The Carbon Fiber Technology Facility (CFTF) at the Energy Department’s Oak Ridge National Laboratory offers a unique, highly flexible, highly instrumented research space for demonstrating ways to scale up and bring down testing costs of carbon-fiber prototypes for use in new polymers and products to manufacture larger land-based wind turbine blades and lighter vehicles with improved fuel efficiency. The 42,000-square-foot facility can make up to 25 tons of carbon fiber each year, enabling industry to experiment with new carbon-fiber precursors, or base materials, at a small scale.
A mill owned and operated for six generations by the Weisenberger family has been grinding grains in the heart of Kentucky since the Civil War. In 1862, August Weisenberger emigrated from Baden, Germany, to start milling grains in Midway, Kentucky. He purchased the existing three-story stone mill on the banks of South Elkhorn Creek in 1865—the perfect location to harness water power to operate the mill.
In an effort to help our nation's veterans transition to civilian life, veterans are being trained for jobs in the growing solar industry as part of a workforce program supported by the Energy Department.
Selling corn stover—the non-edible corn stalks, husks, and leaves of a corn plant—after the corn harvest has generated a new revenue stream for many farmers. Biorefineries buy the corn plant residue from farmers and turn it into cellulosic ethanol, allowing farmers to "add revenue without adding acres."
The upcoming Southeast Regional Summit will connect the U.S. southeast innovation ecosystem to Energy Department programs and resources, and help shape the Department’s strategy to boost U.S. competitiveness in clean energy manufacturing.
Advanced composites are cutting edge materials you may have never heard of. These materials—such as carbon-fiber composites—are three times as strong and twice as light as the lightest metals. That’s why they are normally only found in expensive, high-tech products such as satellites and racing cars. But their potential will soon be realized for boosting America’s competitiveness in manufacturing clean energy products like electric vehicles, wind turbines, and more efficient industrial equipment.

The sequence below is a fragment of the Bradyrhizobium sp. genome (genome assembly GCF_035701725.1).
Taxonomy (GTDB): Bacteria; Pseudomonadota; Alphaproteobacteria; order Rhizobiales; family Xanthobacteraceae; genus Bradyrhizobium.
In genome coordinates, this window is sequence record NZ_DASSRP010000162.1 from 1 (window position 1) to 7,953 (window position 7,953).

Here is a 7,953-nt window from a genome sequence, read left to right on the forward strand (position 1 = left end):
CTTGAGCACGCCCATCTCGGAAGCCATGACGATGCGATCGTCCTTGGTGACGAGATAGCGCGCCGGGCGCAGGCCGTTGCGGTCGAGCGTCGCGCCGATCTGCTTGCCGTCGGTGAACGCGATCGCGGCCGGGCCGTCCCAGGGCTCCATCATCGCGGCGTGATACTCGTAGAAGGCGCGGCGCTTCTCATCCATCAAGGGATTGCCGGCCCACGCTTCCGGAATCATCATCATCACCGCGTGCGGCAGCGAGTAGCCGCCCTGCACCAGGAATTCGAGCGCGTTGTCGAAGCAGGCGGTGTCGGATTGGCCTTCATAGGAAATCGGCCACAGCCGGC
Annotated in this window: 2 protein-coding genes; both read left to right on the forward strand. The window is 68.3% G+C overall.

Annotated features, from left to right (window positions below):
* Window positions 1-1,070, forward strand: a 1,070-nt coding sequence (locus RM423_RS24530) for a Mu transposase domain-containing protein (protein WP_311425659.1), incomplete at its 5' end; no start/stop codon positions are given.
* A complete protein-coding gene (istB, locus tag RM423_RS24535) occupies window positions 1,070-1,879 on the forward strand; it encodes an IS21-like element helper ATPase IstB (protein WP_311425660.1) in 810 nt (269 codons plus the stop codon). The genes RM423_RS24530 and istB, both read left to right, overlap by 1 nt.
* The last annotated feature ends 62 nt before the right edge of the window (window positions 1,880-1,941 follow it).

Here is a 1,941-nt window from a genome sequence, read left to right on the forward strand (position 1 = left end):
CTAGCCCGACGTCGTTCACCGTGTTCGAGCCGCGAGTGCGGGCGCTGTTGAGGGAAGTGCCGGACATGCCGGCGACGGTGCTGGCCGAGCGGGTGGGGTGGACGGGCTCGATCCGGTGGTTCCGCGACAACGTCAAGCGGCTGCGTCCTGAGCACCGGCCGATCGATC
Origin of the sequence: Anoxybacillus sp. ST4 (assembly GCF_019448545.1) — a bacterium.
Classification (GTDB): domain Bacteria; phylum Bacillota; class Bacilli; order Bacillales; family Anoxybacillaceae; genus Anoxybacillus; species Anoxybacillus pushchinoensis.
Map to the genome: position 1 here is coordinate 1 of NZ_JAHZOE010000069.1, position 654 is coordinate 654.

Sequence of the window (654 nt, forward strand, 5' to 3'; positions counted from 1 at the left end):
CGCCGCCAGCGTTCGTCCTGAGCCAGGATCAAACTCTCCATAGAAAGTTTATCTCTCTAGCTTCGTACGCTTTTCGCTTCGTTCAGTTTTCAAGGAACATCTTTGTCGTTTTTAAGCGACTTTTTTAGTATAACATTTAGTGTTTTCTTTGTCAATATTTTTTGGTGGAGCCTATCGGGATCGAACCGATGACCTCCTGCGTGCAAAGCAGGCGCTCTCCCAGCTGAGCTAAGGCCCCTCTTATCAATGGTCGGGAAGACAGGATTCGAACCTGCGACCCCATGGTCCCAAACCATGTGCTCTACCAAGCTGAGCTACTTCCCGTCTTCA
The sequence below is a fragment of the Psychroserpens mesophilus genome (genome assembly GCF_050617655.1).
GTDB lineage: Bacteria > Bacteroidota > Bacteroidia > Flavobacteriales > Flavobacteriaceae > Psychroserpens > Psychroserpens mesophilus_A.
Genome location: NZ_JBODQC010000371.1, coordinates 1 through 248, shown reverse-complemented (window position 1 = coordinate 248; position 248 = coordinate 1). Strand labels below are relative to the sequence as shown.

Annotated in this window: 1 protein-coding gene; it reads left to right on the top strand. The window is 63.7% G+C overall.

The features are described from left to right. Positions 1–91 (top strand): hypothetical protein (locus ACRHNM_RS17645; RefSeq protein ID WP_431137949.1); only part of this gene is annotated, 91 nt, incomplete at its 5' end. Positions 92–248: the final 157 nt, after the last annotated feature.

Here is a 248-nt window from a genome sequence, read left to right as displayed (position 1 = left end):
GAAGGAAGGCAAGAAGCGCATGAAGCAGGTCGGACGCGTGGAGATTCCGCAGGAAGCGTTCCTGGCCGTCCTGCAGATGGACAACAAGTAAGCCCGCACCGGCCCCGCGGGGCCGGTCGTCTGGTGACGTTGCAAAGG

Energy Department technology Offices showcase how EERE’s strategic investments in sustainable transportation technologies are improving vehicle efficiency and advancing the use of alternative fuel vehicles.
Summer is a great time to hit the water--but you don't have to go to the beach. Hundreds of hydropower dams include reservoirs where a variety of recreational activities can be enjoyed by the whole family!
The federal government is the single largest consumer of energy in the nation with a footprint consisting of 350,000 buildings and 600,000 vehicles. With this large portfolio comes a tremendous responsibility to ensure everything is running at optimal condition. The Energy Department's Federal Energy Management Program (FEMP), in collaboration with Oak Ridge National Laboratory, will offer a new training event called the Energy Exchange from August 11-13 in Phoenix, Arizona. The training is geared toward civilian and military federal agencies, as well as partnering organizations that are responsible for a host of energy, water, and sustainability activities in federal building and fleet operations.